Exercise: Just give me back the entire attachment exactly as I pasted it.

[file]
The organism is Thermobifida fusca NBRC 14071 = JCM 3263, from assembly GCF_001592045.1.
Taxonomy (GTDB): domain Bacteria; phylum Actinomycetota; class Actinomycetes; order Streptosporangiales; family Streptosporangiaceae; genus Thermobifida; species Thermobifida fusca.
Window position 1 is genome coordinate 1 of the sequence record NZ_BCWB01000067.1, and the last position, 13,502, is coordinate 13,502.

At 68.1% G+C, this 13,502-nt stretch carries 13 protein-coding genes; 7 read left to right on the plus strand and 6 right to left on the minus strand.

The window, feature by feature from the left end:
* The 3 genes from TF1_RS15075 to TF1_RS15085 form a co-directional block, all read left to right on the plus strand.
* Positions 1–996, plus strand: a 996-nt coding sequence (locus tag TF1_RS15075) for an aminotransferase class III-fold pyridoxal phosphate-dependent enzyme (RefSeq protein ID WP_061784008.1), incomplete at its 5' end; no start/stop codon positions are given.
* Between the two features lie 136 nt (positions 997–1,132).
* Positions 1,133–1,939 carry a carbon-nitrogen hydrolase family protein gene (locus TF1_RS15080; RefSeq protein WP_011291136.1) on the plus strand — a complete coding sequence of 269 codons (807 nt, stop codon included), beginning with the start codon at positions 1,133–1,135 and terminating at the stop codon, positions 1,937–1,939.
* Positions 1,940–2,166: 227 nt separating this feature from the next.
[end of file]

The organism is Thermobifida fusca NBRC 14071 = JCM 3263, from assembly GCF_001592045.1.
Taxonomy (GTDB): domain Bacteria; phylum Actinomycetota; class Actinomycetes; order Streptosporangiales; family Streptosporangiaceae; genus Thermobifida; species Thermobifida fusca.
Window position 1 is genome coordinate 1 of the sequence record NZ_BCWB01000067.1, and the last position, 13,502, is coordinate 13,502.

At 68.1% G+C, this 13,502-nt stretch carries 13 protein-coding genes; 7 read left to right on the plus strand and 6 right to left on the minus strand.

The window, feature by feature from the left end:
* The 3 genes from TF1_RS15075 to TF1_RS15085 form a co-directional block, all read left to right on the plus strand.
* Positions 1–996, plus strand: a 996-nt coding sequence (locus tag TF1_RS15075) for an aminotransferase class III-fold pyridoxal phosphate-dependent enzyme (RefSeq protein ID WP_061784008.1), incomplete at its 5' end; no start/stop codon positions are given.
* Between the two features lie 136 nt (positions 997–1,132).
* Positions 1,133–1,939 carry a carbon-nitrogen hydrolase family protein gene (locus TF1_RS15080; RefSeq protein WP_011291136.1) on the plus strand — a complete coding sequence of 269 codons (807 nt, stop codon included), beginning with the start codon at positions 1,133–1,135 and terminating at the stop codon, positions 1,937–1,939.
* Positions 1,940–2,166: 227 nt separating this feature from the next.